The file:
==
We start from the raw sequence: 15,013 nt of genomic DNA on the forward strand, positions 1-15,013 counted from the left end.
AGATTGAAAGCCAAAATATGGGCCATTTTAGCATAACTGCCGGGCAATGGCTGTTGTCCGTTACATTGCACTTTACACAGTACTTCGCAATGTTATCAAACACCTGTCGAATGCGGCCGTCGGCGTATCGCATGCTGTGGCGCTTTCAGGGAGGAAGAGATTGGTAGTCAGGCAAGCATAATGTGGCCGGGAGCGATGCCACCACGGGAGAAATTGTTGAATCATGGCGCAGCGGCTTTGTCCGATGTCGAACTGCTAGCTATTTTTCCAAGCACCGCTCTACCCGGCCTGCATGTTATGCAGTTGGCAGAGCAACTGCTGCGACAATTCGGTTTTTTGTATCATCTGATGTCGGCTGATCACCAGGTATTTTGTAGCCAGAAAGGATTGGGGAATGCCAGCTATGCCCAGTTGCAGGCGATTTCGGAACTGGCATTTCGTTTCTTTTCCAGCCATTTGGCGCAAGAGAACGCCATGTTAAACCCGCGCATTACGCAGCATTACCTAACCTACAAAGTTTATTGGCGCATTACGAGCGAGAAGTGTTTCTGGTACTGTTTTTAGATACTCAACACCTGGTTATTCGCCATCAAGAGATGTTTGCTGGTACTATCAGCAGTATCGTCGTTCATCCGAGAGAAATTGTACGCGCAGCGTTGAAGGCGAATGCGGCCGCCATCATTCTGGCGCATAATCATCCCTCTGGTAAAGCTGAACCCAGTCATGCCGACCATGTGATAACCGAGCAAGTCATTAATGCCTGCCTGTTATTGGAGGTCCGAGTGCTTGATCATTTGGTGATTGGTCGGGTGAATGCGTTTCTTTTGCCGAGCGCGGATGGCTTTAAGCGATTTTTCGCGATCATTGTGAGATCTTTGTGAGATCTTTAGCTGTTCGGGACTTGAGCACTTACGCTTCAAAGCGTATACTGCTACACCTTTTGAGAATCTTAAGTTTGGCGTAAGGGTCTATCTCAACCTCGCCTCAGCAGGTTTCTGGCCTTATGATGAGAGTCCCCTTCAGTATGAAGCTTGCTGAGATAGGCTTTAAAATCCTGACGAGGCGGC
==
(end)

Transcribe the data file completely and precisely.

We start from the raw sequence: 15,013 nt of genomic DNA on the forward strand, positions 1-15,013 counted from the left end.
AGATTGAAAGCCAAAATATGGGCCATTTTAGCATAACTGCCGGGCAATGGCTGTTGTCCGTTACATTGCACTTTACACAGTACTTCGCAATGTTATCAAACACCTGTCGAATGCGGCCGTCGGCGTATCGCATGCTGTGGCGCTTTCAGGGAGGAAGAGATTGGTAGTCAGGCAAGCATAATGTGGCCGGGAGCGATGCCACCACGGGAGAAATTGTTGAATCATGGCGCAGCGGCTTTGTCCGATGTCGAACTGCTAGCTATTTTTCCAAGCACCGCTCTACCCGGCCTGCATGTTATGCAGTTGGCAGAGCAACTGCTGCGACAATTCGGTTTTTTGTATCATCTGATGTCGGCTGATCACCAGGTATTTTGTAGCCAGAAAGGATTGGGGAATGCCAGCTATGCCCAGTTGCAGGCGATTTCGGAACTGGCATTTCGTTTCTTTTCCAGCCATTTGGCGCAAGAGAACGCCATGTTAAACCCGCGCATTACGCAGCATTACCTAACCTACAAAGTTTATTGGCGCATTACGAGCGAGAAGTGTTTCTGGTACTGTTTTTAGATACTCAACACCTGGTTATTCGCCATCAAGAGATGTTTGCTGGTACTATCAGCAGTATCGTCGTTCATCCGAGAGAAATTGTACGCGCAGCGTTGAAGGCGAATGCGGCCGCCATCATTCTGGCGCATAATCATCCCTCTGGTAAAGCTGAACCCAGTCATGCCGACCATGTGATAACCGAGCAAGTCATTAATGCCTGCCTGTTATTGGAGGTCCGAGTGCTTGATCATTTGGTGATTGGTCGGGTGAATGCGTTTCTTTTGCCGAGCGCGGATGGCTTTAAGCGATTTTTCGCGATCATTGTGAGATCTTTGTGAGATCTTTAGCTGTTCGGGACTTGAGCACTTACGCTTCAAAGCGTATACTGCTACACCTTTTGAGAATCTTAAGTTTGGCGTAAGGGTCTATCTCAACCTCGCCTCAGCAGGTTTCTGGCCTTATGATGAGAGTCCCCTTCAGTATGAAGCTTGCTGAGATAGGCTTTAAAATCCTGACGAGGCGGC